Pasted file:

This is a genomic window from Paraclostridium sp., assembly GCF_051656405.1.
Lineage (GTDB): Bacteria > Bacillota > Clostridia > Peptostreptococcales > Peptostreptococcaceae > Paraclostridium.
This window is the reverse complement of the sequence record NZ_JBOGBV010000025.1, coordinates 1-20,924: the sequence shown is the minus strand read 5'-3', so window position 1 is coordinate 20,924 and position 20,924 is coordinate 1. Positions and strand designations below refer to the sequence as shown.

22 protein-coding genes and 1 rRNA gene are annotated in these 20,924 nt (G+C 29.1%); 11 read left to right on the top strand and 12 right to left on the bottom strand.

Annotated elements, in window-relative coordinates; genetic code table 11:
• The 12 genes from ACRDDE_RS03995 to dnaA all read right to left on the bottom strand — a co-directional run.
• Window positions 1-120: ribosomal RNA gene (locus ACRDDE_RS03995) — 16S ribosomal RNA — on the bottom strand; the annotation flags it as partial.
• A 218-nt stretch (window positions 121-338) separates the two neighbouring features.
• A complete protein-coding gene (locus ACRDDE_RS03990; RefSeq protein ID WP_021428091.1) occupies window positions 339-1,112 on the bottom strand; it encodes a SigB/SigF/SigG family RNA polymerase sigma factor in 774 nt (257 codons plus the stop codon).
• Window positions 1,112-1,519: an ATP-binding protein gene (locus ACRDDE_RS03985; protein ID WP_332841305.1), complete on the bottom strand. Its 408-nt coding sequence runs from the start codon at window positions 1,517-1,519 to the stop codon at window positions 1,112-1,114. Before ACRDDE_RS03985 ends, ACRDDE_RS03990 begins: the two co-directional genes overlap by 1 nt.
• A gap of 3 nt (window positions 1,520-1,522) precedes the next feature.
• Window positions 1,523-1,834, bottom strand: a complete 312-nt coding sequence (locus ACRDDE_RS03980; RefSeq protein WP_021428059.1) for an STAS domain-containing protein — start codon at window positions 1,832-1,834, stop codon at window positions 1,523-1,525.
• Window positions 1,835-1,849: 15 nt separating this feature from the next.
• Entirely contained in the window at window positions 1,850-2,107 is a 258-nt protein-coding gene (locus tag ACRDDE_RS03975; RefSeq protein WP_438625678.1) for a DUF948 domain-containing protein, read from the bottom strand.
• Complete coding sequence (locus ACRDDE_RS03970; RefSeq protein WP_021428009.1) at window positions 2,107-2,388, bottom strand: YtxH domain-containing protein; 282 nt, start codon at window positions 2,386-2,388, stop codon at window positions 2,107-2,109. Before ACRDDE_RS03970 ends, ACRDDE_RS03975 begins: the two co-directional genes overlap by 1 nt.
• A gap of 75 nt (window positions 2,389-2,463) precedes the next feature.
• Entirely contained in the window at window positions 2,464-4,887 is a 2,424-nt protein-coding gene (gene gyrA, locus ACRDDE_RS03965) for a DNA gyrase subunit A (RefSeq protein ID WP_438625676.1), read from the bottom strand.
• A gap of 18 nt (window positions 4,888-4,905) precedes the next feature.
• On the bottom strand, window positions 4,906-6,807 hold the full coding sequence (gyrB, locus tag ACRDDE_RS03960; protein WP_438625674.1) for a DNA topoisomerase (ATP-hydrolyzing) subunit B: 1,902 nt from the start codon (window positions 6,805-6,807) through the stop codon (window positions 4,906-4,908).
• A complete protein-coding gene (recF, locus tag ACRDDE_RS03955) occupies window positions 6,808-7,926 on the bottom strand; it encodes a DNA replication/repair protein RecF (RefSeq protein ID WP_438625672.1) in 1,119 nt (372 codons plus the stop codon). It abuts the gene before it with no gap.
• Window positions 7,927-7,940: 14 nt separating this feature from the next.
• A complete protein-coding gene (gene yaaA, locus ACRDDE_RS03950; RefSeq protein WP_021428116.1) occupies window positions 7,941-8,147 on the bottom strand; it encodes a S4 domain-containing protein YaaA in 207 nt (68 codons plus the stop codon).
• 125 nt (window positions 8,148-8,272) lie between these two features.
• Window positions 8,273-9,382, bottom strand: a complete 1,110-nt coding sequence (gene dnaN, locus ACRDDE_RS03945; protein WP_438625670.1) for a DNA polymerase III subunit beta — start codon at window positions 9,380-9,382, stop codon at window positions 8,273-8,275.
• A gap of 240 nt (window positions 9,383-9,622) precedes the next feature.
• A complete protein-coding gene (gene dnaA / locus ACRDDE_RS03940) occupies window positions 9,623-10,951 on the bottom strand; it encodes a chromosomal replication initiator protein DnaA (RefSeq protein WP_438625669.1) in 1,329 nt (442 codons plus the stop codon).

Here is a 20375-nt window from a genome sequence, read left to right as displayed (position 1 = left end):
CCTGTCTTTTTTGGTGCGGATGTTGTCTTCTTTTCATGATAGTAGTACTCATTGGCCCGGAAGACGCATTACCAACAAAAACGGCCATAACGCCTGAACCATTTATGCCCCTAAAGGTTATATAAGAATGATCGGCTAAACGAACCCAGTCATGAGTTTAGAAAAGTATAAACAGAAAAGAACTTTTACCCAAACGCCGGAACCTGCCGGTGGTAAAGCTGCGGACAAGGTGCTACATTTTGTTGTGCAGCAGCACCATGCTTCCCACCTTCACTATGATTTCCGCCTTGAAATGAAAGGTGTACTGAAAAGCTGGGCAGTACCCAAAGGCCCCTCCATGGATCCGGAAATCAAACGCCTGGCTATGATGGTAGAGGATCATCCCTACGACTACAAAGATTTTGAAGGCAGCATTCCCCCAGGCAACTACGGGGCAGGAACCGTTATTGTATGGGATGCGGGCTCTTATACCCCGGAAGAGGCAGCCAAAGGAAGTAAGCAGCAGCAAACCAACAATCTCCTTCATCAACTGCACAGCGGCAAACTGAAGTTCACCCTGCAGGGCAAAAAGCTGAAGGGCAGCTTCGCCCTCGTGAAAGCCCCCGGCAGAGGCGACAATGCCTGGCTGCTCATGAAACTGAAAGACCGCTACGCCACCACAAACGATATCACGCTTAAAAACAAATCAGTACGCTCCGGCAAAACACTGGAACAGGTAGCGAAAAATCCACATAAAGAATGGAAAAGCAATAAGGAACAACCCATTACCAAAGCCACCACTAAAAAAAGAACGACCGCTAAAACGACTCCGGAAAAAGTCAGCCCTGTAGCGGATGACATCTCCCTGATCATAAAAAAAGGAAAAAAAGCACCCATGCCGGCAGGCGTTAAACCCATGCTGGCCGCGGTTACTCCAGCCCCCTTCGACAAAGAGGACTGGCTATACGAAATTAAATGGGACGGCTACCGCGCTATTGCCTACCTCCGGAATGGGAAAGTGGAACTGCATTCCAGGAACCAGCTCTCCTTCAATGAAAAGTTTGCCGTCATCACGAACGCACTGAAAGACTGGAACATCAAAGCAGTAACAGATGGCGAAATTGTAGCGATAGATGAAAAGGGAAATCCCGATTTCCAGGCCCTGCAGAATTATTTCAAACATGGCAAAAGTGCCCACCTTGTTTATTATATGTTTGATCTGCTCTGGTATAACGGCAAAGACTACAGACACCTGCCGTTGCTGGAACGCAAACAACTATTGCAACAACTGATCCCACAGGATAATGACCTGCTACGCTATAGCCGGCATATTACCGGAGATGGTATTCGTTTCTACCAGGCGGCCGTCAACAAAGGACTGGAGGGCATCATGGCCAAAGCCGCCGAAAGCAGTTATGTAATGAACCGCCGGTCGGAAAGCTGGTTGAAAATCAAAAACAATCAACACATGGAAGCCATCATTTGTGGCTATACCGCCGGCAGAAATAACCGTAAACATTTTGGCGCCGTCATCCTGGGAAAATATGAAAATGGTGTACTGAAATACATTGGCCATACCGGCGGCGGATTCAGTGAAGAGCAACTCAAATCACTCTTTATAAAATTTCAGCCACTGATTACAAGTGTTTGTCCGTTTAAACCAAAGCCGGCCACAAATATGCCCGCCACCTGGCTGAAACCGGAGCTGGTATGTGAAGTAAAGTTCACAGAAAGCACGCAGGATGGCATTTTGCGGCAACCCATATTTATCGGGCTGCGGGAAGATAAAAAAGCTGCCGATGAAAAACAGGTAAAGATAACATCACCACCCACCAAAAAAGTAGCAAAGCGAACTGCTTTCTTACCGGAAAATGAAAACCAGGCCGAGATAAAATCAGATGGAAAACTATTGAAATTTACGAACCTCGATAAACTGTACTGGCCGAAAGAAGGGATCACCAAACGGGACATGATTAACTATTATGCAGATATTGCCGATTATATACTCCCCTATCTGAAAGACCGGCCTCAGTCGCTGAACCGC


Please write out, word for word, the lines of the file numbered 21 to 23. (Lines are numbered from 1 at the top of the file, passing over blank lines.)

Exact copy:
• Window positions 7,927-7,940: 14 nt separating this feature from the next.
• A complete protein-coding gene (gene yaaA, locus ACRDDE_RS03950; RefSeq protein WP_021428116.1) occupies window positions 7,941-8,147 on the bottom strand; it encodes a S4 domain-containing protein YaaA in 207 nt (68 codons plus the stop codon).
• 125 nt (window positions 8,148-8,272) lie between these two features.